Sunday, 4 June 2017

Photoblogging Ely, 2017

With so much grim and ominous news about, I'm going to blog about something completely different. Following on from last year's visit to Ely:

This year, a slightly better picture of the famous octagonal Lantern...

...built to replace the former central tower, which collapsed in 1322 "possibly as a result of digging foundations for the Lady Chapel." Which ties in with what Tracy, the tour guide, told us about the foundations of this enormous building being only six feet deep (about 1.8m), due to the constraints of the local geography. The Lantern was designed to avoid another collapse by being lighter (made of oak beams with lead cladding, rather than stone and designed in such a way as to transfer the weight onto the main body of the building).
You must be ten years or older to take the 170-step tour up to the lantern, so this year we get to go up.
Up close and personal with the interior of the Lantern...

And looking back at the west tower from the parapet that surrounds the Lantern.

West Tower

Ah, the memories...
"Sitting in a sunken garden,
Pinking in a sinking sun,
Thinking of a summer long ago
When one was twenty-one;
Naming all the flowers so friendly.
Shouting at the shrubs so thick.
Lo, behold lobelia –
One bite and the bishop was sick.
How nice to be in England
Now that England's here:
I stand upright in my wheelbarrow
And pretend I'm Boadicea...

The view from the Palace Green, opposite the west tower - as per last year, note the Open University graduate, gowned up for one of the OU degree ceremonies being held on the 3rd of June. The marquees and stalls on the green aren't part of the OU event, by the way, but the annual Etheldreda Craft and Food Fair, which has taken place on this spot since time immemorial (only kidding, it started in the 1990s).

Saint Etheldreda (AKA Æthelthryth, Æþelðryþe, or Audrey), was the Northumbrian queen credited with founding the first abbey church on Ely in 672AD. It was Etheldreda, via her pseudonym, Audrey, who gave us the word "tawdry":
 .tawdry (adj.)
    "no longer fresh or elegant but worn as if it were so; in cheap and ostentatious imitation of what is rich or costly," 1670s, adjective use of noun tawdry "silk necktie for women" (1610s), shortened from tawdry lace (1540s), an alteration (with adhesion of the -t- from Saint) of St. Audrey's lace, a necktie or ribbon sold at the annual fair at Ely on Oct. 17 commemorating St. Audrey (queen of Northumbria, died 679). Her association with lace necklaces is that she supposedly died of a throat tumor, which, according to Bede, she considered God's punishment for her youthful stylishness:
Online Etymology Dictionary

I'm guessing that etymologists weren't the target demographic when they launched the Etheldreda Craft and Food Fair.

But never mind Etheldreda/Audrey, the lucky Open University graduates and their friends and family were treated to a graduation speech (or commencement address, as they call them in the U S of A) from none other than Professor Mary Beard:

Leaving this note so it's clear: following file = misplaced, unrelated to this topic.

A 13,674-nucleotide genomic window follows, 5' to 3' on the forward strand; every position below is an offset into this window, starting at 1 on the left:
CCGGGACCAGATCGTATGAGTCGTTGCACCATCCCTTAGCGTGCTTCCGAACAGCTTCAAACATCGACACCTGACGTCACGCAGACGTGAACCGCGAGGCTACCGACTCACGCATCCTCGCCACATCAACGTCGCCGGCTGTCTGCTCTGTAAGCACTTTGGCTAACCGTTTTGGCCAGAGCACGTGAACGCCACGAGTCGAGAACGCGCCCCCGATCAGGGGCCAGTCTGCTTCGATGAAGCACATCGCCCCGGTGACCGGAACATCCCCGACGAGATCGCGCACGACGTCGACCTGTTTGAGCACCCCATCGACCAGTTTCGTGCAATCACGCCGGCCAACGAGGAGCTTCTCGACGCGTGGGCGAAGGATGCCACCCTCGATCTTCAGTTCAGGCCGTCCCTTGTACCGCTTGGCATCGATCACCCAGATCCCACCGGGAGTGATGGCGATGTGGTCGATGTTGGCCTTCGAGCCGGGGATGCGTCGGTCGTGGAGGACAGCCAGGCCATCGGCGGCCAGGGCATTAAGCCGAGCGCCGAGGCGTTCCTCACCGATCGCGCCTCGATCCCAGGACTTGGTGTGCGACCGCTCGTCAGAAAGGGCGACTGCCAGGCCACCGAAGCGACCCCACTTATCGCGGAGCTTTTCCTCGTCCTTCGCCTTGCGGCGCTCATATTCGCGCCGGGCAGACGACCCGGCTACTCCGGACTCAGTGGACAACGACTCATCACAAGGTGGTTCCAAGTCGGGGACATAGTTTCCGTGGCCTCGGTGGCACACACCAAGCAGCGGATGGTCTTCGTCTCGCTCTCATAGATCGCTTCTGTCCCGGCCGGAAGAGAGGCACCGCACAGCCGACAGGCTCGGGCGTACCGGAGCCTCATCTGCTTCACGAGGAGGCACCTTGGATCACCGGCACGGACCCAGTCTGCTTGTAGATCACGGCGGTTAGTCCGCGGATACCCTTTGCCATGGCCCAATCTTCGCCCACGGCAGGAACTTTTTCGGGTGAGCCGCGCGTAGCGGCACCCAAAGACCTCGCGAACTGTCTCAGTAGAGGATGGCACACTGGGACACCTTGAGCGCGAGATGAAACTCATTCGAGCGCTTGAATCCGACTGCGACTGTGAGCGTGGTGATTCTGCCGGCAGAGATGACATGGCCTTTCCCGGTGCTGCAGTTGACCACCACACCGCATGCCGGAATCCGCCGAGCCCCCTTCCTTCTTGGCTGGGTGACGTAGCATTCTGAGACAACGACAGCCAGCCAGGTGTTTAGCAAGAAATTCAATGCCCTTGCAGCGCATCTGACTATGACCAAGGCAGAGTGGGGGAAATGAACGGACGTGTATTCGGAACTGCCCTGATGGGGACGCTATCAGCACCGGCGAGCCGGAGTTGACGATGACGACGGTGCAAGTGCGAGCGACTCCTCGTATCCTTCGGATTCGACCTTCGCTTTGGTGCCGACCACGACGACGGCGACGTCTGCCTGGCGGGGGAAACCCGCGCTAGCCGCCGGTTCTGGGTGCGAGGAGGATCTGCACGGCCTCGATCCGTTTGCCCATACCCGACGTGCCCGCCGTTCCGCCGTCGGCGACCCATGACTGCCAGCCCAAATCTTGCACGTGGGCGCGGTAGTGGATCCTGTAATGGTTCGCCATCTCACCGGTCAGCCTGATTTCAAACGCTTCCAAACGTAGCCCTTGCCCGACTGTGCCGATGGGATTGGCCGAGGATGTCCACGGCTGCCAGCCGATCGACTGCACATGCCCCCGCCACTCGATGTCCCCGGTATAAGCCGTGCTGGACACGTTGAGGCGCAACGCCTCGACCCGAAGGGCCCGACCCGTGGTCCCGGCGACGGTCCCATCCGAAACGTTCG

In a thoughtful touch, Mary Beard ditched the usual formulaic rhetoric about believing that the new graduates would now go out, change the world and follow their dreams. Not that there's anything wrong with that stuff, but she had noticed that these were Open University graduates, most of whom had already gone out into the world of work, perhaps raised a family, been carers and done all sorts of worthwhile things before gaining their degrees. I was impressed with the sensitivity of framing the day as an integrated part of a process of life-long leaning, rather than a stand-alone Year Zero, after which things are transformed utterly.

From the wonderful Mary Beard to Bloody Mary and, not far from the cathedral, a terrible beauty is born (actually, just something terrible):

Ecumenical outreach fail. "Near this place on 16th October 1555 William Wolsey, constable of Welney, Upwell and Outwell, Robert Pygot, painter from Wisbeach, were burnt at the stake for their Christian faith."

Yes, definitely just somthing terrible - if there was anything like terrible beauty coming out of those times, it came from Oxford, rather than Cambridgeshire, with Hugh Latimer's famous last words:
"Be of good comfort, Master Ridley, and play the man! We shall this day light such a candle, by God's grace, in England, as I trust shall never be put out."
It seems pretty certain that the Reformation and the horrible religious conflict that followed  was driven by the advent of printing, from vernacular Bibles to the spread of propaganda works like Foxe's Book of Martyrs, but I wonder whether the apparent steep rise in inequality from the mid-1500s also played a part in stoking the social grievances that sustained the religious conflict through to the English Civil War and Thirty Years' War.

The Cathedral was also hosting the Ely Cathedral Science Festival.

"Touch the meteorites! They are the oldest things you will ever touch." Now that's what I call hands on.

It was nice weather for ducks. But only for ducks that could find a bit of shade.
"...pinking in the sinking sun..."